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WHY DO FOOLS FALL IN LOVE?

Dressing The Part

For the female stars of "Why Do Fools Fall In Love," their costumes were important keys to illuminating the differences between their characters, as well as indicators of the passage of time. Costume designer ELISABETTA BERALDO created distinctive looks for Zola, Elizabeth and Emira, as well as for the stage performers and for Frankie Lymon himself.

"I loved Zola's clothes when she was performing with The Platters," says Halle Berry. "When you put on those glamorous dresses, with the little tiny waists and the big bouffant skirts and the strapless tops, it just makes you stand and walk and move a certain way. And that's the way women really did look in the Fifties when we saw them on TV, singing or performing. Wearing those clothes was a big help to me in visually expressing my character."

Vivica A. Fox, as Elizabeth Waters, had fewer opportunities to dress up in her role, but she, too, loved the look of the Fifties. "I didn't realize how glamorous and how fabulous they all were with the hairdos and the beautiful dresses. I felt like I was wearing a prom dress!" When her character re-appears in the Eighties, however, Elizabeth has just been released from prison and, in middle age, is not glamorous in the least. "There were some days that I looked at myself and Vivica was nowhere in there, you know," she recalls, laughing. "I went completely for the Eighties - I had a Geri curl with blond tips! But we wanted it to be authentic; there's nothing worse than watching a movie and saying 'that's not right; I remember that."'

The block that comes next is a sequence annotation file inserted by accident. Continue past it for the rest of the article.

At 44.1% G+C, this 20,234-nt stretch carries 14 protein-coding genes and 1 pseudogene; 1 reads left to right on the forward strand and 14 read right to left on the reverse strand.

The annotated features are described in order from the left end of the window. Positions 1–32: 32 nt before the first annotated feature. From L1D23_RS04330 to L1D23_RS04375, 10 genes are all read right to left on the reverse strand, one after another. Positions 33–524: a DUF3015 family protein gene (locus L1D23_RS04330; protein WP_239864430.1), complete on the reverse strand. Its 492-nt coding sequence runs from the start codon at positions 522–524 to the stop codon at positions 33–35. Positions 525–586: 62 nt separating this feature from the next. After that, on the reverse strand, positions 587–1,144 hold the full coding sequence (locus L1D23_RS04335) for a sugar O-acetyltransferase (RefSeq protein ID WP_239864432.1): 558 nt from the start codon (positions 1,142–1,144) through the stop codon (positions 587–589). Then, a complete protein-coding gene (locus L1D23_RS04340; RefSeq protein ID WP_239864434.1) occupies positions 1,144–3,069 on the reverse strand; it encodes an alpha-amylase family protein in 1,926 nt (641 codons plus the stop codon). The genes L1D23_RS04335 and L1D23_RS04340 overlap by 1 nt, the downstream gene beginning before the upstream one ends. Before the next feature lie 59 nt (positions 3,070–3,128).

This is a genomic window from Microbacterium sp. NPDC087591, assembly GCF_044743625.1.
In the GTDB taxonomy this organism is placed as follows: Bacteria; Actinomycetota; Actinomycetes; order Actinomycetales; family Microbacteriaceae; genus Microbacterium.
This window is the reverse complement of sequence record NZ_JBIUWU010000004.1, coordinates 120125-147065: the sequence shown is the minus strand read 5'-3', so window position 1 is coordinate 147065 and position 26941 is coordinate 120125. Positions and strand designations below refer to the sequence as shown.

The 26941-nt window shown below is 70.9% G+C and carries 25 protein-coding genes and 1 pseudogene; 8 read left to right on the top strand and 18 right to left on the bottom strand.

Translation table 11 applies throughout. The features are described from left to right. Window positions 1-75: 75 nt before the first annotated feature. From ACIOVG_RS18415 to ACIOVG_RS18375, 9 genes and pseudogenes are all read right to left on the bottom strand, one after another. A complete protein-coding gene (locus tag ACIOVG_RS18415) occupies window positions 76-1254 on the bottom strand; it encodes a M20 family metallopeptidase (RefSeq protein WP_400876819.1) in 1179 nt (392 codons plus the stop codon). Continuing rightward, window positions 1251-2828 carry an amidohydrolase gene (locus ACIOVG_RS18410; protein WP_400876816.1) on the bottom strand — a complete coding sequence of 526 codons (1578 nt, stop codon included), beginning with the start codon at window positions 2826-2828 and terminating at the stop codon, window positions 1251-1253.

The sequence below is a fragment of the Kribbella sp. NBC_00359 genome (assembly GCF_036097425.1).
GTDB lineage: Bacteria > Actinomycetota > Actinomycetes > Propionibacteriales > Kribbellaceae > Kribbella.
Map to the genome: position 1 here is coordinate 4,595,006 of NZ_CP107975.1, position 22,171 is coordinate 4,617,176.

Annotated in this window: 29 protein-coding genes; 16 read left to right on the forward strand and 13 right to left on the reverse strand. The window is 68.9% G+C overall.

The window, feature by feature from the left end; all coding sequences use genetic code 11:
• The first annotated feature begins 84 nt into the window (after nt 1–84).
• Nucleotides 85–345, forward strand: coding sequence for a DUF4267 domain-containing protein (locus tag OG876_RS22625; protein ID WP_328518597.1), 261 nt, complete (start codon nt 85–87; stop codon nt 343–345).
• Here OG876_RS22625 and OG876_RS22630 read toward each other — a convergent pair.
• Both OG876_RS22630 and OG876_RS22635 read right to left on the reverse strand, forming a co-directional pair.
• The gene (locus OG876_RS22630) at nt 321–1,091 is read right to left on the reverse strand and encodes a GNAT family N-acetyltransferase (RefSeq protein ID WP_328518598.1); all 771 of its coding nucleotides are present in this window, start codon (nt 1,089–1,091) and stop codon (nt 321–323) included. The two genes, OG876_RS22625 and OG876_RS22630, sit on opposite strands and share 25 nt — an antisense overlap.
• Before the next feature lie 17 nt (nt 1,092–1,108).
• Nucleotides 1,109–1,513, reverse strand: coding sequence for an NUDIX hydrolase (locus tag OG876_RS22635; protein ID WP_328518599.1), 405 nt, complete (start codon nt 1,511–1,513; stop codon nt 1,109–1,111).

Lela Rochon, as a small-town Southern girl, never really had a glamorous era, but she was the only one of the three women to wear a wedding dress on-screen. "The other two - Zola and Elizabeth - laugh at me throughout the movie. Sometimes it really is funny, how little I know about life in the big city. But in the end, I had the white wedding dress and the memory of Frankie as a sweet, loving and kind person. No matter how much I miss him, it's still easier for me to bear, because I'm the one who knew his tender side only."

Costumes for The Platters, The Teenagers, Little Richard and the other singing groups were drawn from photographs and television footage, and accurately re-create the look of the period. Additional footage re-creating Sixties groups such as The Kinks appears in the film, and scenes from an "American Bandstand"-style variety show are reconstructed from an actual broadcast of a similar program.

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